Svart Norway hotel looks like a spaceship has landed in front of the Svartisen Glacier. Ramada opens its 100th hotel in Fuxian Lake, China. Pomeroy purchases Alyeska Resort. Chelsea murals honour Toronto performing arts.

Svart Norway hotel looks like a spaceship

SVART-Expedition. Photo-credit-Snøhetta-Plompmozes-min

SVART-Expedition. Photo-credit-Snøhetta-Plompmozes-min

SVART, Norway — The state-of-the-art hotel in Svart, Norway, is no ordinary experience. Set to open in 2021, from the
outside, it looks like a spaceship has landed in front of the Svartisen
Glacier. Extending from the shoreline by the foot of the glacier and into
the clear waters of the Arctic fjord, it offers 360-degree views of the
incredible scenery and heightened proximity to nature. 

It is the world’s first
hotel to be designed after the energy-positive Powerhouse standard — an
eco-friendly movement inspiring people to build structures that add value to the
environment and reduce energy consumption. Svart is located just above the Arctic
, where
the summer days are wondrously long and the winter nights are bright with
northern lights.

Ramada opens its 100th hotel in China

PARSIPPANY, N.J. — Wyndham Hotels & Resorts has opened its 100th Ramada by Wyndham in China, the 194-room Ramada Plaza Fuxian Lake. Wyndham is well-established in China with over 1,400 hotels. It is the largest U.S.-based hotel company in China. Worldwide, the company has nearly 9,000 hotels and 20 brands. 

Wyndham, which acquired the
international rights to the Ramada flag in 2004 with just 14 hotels in China,
has steadily grown the brand’s presence in key business and leisure travel
markets including Shanghai, Beijing, Xiamen, and Chongqing. Today, the Ramada brand’s footprint consists of over
850 locations in more than 60 countries around the world.

“The increasing travel habits
and spending among China’s burgeoning middle class – which is expected to grow
to more than 500 million people by 2022 – continues to drive the need for a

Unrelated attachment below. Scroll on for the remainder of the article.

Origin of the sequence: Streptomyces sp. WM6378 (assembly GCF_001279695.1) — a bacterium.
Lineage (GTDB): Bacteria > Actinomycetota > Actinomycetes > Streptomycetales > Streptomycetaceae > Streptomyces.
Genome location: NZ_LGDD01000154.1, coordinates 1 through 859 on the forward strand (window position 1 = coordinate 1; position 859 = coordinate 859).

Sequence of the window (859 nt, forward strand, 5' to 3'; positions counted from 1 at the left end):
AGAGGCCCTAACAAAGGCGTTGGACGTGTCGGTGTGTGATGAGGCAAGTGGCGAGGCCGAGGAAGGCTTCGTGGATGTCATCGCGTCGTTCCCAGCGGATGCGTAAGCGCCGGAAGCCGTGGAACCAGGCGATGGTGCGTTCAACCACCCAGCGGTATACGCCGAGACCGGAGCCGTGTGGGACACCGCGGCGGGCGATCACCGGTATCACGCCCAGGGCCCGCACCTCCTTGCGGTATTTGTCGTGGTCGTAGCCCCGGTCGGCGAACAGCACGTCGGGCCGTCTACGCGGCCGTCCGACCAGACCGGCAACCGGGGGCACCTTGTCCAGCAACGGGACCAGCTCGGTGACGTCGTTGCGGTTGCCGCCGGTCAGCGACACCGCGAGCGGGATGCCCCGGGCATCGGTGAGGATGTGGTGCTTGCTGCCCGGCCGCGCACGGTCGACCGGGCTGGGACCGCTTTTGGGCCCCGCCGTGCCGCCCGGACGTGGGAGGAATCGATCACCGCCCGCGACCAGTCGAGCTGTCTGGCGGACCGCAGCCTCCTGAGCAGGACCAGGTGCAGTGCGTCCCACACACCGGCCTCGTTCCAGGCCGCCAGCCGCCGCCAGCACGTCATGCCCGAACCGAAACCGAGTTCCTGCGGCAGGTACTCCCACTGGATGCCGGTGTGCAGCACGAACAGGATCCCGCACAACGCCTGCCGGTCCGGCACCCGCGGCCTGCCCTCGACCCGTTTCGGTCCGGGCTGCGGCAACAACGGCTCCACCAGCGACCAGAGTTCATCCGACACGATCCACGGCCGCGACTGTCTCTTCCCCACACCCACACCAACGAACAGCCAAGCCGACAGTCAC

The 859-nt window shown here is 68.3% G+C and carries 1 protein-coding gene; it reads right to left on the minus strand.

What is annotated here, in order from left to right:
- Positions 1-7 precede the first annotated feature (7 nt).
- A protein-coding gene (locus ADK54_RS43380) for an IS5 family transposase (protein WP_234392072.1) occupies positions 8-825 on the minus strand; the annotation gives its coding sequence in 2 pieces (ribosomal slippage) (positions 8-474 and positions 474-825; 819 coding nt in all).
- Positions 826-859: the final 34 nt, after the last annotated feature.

range of quality, value-driven accommodations throughout the country, from
urban to rural destinations,” said Bob Loewen, executive vice president and
chief operating officer, Wyndham Hotels & Resorts.

Pomeroy purchases Alyeska Resort and Hotel

Alaska — Pomeroy Lodging has entered a contract to buy Alyeska Resort and Hotel
Alyeska in Girdwood, Alaska, approximately 64 kilometres southeast of
Anchorage. The purchase includes a 300-room hotel and the Girdwood ski area, and is expected to be
finalized by the end of this year.

Lodging, based in Grande Prairie, Alta., operates 18 hotels in western Canada including the Kananaskis Mountain Lodge (formerly Delta Hotel Kananaskis).

Stefan Nasalski.

Stefan Nasalski.

When asked about plans for the Alaska resort, Pomeroy president Stefan Nasalski said the company is still “early in the process,” according to the article in the Anchorage Daily News. The company plans to make more announcements later this year.

“As our plans firm up, we’ll be in a better position to talk,” Nasalski said. He declined to disclose the sale price.

The resort and related property were appraised at $45.8-million this year for tax purposes, according to the Anchorage Property Appraisal Division. About $34-million accounts for the value of its land, buildings and other structures.

The resort is nearing its 60th year of operation, Alyeska spokesman Eric Fullerton said. He declined to say who initiated the sales discussions. Nasalski also declined to say.

Chelsea murals honour Toronto performing arts

TORONTO — Colourful murals celebrating downtown Toronto’s performing arts are adding to the visual vibrancy of the Downtown Yonge area. Commissioned through a partnership of the Downtown Yonge BIA and Chelsea Hotel, Toronto, the theatre-themed murals are the work of renowned artist Pam Lostracco. 

“Pam is taking drab concrete and turning it into an eye-popping attraction, as befits the excitement of the neighbourhood,” says Downtown Yonge BIA executive director and chief operating officer Mark Garner. “Live theatre has always been a big part of Toronto’s thriving downtown, and this is a great way to celebrate the productions that continue to keep the area vibrant.” 

Murals surrounding the Chelsea’s parking ramp are divided into panels – to resemble a film strip – and include colourful elements that highlight the evolution of theatre on Yonge Street. Reflective paint, beams of colour and a unique marquee overhang welcome guests as they drive down the ramp; including a scene from Phantom of the Opera – riffing on the signature song All I Ask of You with a caption, “All I ask is … a stay at the Chelsea!” This otherwise unadorned enclosure was brought to life with vibrant colours and memories. 

“We wanted this mural to showcase the history of theatre on Yonge Street and reminisce on the hotel’s involvement as the go-to entertainment hotel,” says Robert Housez, general manager of Chelsea Hotel, Toronto. “Pam’s artistic talents really brought the theatre theme to life.” 

The Chelsea murals add to public realm improvements spearheaded by the Downtown Yonge BIA, including two 22-storey murals celebrating Yonge Street’s musical heritage on the sides of a building at 423 Yonge St.